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Rate of molecular evolution of the seminal protein gene SEMG2 correlates with levels of female promiscuity


Postcopulatory sperm competition is a key aspect of sexual selection and is believed to drive the rapid evolution of both reproductive physiology and reproduction-related genes1,2,3,4. It is well-established that mating behavior determines the intensity of sperm competition, with polyandry (i.e., female promiscuity) leading to fiercer sperm competition than monandry1,2,3. Studies in mammals, particularly primates, showed that, owing to greater sperm competition, polyandrous taxa generally have physiological traits that make them better adapted for fertilization than monandrous species, including bigger testes, larger seminal vesicles, higher sperm counts, richer mitochondrial loading in sperm and more prominent semen coagulation2,5,6,7,8. Here, we show that the degree of polyandry can also impact the dynamics of molecular evolution. Specifically, we show that the evolution of SEMG2, the gene encoding semenogelin II, a main structural component of semen coagulum, is accelerated in polyandrous primates relative to monandrous primates. Our study showcases the intimate relationship between sexual selection and the molecular evolution of reproductive genes.

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Figure 1: Lineage-specific ω values of SEMG2 in primates, calculated using the SEMG2 coding region before the stop codon present in the chimpanzees, which occurs earlier than in the other primates17.
Figure 2: Correlation between the rate of evolution of SEMG2 and reproductive behavior and physiology in primates.
Figure 3: Sliding-window analysis of ω values in the common chimpanzee lineage and the crab-eating macaque lineage.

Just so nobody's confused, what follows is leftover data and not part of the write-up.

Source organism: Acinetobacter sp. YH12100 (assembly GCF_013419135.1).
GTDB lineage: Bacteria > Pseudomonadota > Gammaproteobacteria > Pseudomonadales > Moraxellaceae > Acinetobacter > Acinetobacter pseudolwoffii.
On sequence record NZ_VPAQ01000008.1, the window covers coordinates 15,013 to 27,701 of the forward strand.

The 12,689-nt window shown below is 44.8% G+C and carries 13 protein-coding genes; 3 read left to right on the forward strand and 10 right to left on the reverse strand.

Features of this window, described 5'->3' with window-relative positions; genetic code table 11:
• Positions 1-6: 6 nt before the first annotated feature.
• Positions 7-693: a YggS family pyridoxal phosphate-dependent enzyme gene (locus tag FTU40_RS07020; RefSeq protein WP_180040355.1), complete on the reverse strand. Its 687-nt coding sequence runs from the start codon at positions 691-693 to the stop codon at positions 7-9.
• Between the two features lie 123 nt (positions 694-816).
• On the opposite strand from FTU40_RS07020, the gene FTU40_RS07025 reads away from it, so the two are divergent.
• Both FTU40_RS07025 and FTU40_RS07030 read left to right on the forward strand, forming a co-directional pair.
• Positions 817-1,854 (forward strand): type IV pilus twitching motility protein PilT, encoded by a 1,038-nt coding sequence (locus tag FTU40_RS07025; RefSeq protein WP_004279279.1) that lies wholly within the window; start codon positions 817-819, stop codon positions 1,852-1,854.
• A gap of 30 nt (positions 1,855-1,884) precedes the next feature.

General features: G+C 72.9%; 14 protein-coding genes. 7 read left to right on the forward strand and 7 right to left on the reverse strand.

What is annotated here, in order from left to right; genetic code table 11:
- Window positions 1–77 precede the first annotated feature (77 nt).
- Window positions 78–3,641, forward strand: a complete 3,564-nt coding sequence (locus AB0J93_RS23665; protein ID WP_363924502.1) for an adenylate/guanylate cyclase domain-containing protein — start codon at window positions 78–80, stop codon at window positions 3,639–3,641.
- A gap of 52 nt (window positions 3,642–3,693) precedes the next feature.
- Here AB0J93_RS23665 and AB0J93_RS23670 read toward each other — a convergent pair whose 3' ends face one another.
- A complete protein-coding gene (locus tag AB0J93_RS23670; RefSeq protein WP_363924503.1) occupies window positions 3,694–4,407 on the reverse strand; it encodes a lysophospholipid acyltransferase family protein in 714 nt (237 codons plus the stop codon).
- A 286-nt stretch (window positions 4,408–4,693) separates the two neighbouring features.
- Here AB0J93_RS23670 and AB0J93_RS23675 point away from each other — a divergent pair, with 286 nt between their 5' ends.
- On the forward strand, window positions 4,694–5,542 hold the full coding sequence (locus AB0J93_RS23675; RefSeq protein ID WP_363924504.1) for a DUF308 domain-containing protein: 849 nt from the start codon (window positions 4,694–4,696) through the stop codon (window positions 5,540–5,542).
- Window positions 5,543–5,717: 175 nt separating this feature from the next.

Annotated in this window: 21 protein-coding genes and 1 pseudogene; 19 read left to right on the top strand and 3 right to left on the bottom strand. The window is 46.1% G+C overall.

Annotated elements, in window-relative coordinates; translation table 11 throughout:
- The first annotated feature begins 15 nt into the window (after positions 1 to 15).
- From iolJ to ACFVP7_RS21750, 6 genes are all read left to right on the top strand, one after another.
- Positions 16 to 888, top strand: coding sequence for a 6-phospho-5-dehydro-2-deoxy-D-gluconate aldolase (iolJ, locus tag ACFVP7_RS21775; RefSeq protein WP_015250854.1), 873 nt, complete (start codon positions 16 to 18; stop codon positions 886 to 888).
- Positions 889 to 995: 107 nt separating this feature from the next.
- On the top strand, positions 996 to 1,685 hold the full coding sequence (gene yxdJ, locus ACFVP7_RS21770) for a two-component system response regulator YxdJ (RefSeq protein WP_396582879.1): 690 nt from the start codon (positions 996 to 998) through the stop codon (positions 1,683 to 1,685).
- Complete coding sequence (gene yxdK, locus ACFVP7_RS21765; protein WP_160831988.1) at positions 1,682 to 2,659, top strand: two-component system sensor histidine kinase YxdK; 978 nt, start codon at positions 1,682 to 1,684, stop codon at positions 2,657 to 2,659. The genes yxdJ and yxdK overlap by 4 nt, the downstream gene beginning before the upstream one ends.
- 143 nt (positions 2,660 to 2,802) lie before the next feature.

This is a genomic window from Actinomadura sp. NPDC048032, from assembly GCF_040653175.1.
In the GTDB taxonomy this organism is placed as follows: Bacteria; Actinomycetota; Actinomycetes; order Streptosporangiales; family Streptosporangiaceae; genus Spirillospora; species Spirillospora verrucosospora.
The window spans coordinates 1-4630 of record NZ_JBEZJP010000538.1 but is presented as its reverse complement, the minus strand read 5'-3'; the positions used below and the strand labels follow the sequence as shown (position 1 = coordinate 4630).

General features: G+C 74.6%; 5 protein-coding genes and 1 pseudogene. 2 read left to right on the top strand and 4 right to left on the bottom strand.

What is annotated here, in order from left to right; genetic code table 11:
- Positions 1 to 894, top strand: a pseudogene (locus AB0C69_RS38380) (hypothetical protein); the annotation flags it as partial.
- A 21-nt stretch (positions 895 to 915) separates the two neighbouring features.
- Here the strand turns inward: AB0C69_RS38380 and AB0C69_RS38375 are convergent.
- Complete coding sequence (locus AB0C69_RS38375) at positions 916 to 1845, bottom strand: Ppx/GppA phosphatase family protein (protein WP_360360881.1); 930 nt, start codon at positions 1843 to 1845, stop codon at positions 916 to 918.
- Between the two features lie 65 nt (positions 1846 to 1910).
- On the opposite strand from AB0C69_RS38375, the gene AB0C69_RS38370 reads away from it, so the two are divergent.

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We thank W.-H. Huang for technical assistance; A. Di Rienzo, C. Malcom, N. M. Pearson, E. J. Vallender and C.-I Wu for discussions and comments on the manuscript; and L.G. Chemnick, A.R. Ryder and L. Faust for providing primate tissue samples. This work was supported in part by the William Rainey Harper Fellowship (to S.D.) and the Searle Scholarship and the Burroughs Wellcome Career Award (to B.T.L.).

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Correspondence to Bruce T Lahn.

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Supplementary information

Supplementary Fig. 1

Lineage-specific ω values of SEMG2 in primates. (PDF 9 kb)

Supplementary Fig. 2

Correlation between the evolutionary rate of SEMG2 and the reproductive behavior/physiology in primates. (PDF 13 kb)

Supplementary Table 1

Likelihood estimates of different evolutionary models. (PDF 9 kb)

Supplementary Table 2

Likelihood ratio between different evolutionary models. (PDF 8 kb)

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Dorus, S., Evans, P., Wyckoff, G. et al. Rate of molecular evolution of the seminal protein gene SEMG2 correlates with levels of female promiscuity. Nat Genet 36, 1326–1329 (2004).

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